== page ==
Has France become ungovernable?

The French parliamentary elections left President Emmanuel Macron not only without majority support, but also with a parliament divided into so many groups that some analysts say the country has become “ungovernable”, as it did under the Fourth Republic until Charles de Gaulle establish the Fifth.

“Ungovernable” is a strong word. The elections were held with tranquility, even if this tranquility was a sign of apathy. Nor does the administration of a country care about its government. Belgium has gone 500 days without a federal government and nothing has changed there. Life goes on while politicians negotiate.

In the first round of the elections, the president’s party, which ended up winning many seats in Parliament, but not the majority, managed to accumulate incredible 12 percent of votes (52 percent of voters abstained). Of those 12 percent, a good part voted against the other parties, and not in support of Macron and his party. It is not a popular base that gives legitimacy to a government of broad reforms, including the reform of the pension system, which the president considered necessary.

Macron would have a parliamentary majority if he had formed a coalition with the traditional center-right party Les Républicains since, except for personal ambitions, there are not many issues separating them. But in politics ambition is an important factor. I remember Ernest Bevin, a leading member of the Labor government in post-war Britain, responding to someone who told him that Aneurin Bevan, another leading member of the same government, was his worst enemy. “As long as I’m alive, it’s not.” There you have it – politics in a nutshell.

The far right and far left did well in the elections, as far as one can say that anyone did well in an election with 54 percent abstention. In France, the extremes are separated by their views on immigration and national identity, but in economic matters they are not that far apart. Both are extremely statist.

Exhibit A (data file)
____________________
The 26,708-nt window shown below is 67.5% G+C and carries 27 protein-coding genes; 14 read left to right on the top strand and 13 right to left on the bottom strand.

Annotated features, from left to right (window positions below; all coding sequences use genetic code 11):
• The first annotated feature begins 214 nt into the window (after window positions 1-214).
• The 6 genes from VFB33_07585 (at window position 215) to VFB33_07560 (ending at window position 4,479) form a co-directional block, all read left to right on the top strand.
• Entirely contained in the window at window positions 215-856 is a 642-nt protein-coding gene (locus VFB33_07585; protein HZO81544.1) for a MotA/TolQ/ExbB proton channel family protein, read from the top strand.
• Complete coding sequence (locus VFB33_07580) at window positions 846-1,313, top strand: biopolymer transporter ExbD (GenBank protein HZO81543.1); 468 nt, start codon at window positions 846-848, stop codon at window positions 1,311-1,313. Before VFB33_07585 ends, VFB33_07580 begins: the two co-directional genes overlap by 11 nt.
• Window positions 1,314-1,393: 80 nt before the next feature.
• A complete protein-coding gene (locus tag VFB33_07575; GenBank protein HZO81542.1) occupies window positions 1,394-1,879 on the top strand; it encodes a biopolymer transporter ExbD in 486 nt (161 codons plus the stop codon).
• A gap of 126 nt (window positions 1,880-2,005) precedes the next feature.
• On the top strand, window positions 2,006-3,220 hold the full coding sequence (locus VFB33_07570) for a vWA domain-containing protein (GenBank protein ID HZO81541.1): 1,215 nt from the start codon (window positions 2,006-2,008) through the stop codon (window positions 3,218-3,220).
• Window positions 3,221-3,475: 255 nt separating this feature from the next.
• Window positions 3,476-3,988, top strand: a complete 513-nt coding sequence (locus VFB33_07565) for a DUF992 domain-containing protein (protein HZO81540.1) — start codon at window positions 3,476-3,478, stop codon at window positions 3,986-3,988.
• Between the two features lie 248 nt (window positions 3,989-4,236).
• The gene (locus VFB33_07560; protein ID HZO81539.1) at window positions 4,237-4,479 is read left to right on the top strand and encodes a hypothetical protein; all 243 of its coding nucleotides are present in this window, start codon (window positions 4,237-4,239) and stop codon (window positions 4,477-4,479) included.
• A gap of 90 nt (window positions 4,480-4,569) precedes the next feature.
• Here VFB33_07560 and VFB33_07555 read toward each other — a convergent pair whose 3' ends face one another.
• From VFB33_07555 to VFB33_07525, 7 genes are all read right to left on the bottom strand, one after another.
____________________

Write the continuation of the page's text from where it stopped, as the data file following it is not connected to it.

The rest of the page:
The left-wing coalition, led by Jean-Luc Mélenchon and now the second-largest force in Parliament, was formed by several disparate groups that began fighting as soon as the votes were counted. . Mélenchon is a demagogue who sometimes (depending on the audience) wears fancy proletarian clothes, the kind that the real proletarian never wears, in the same way that communist leaders did.

The far left it particularly attracted younger people, who are both anxious and depressed, which is not surprising given the real difficulties faced by younger people. Young voters were probably the best educated among them all, which confirms something that is already known: education is not the same as political wisdom.

Mélenchon’s economic policy is to contain inflation by controlling the prices, raising the minimum wage and pensions, decreasing hours worked and lowering the minimum retirement age to 60 years. At the same time, he aims to increase government spending by more than 250 billions of dollars – to be paid for with taxes levied on the richest, a measure ever popular with those struggling. economic. A declared Chavista, Mélenchon is not ashamed to say that France today is hell.

The truth, however, is that this economic recipe has nothing to do with the current difficult circumstances caused by the past irresponsibility: Mélenchon would propose these measures regardless of country conditions. It’s a recipe that always attracts voters, even though it has led countries to disaster time and time again. But this time it will be different, he believes.

Theodore Dalrymple is a contributing editor at the City Journal, a fellow at the Manhattan Institute, and the author of several books.

© 2022 City Journal. Published with permission. Original in English
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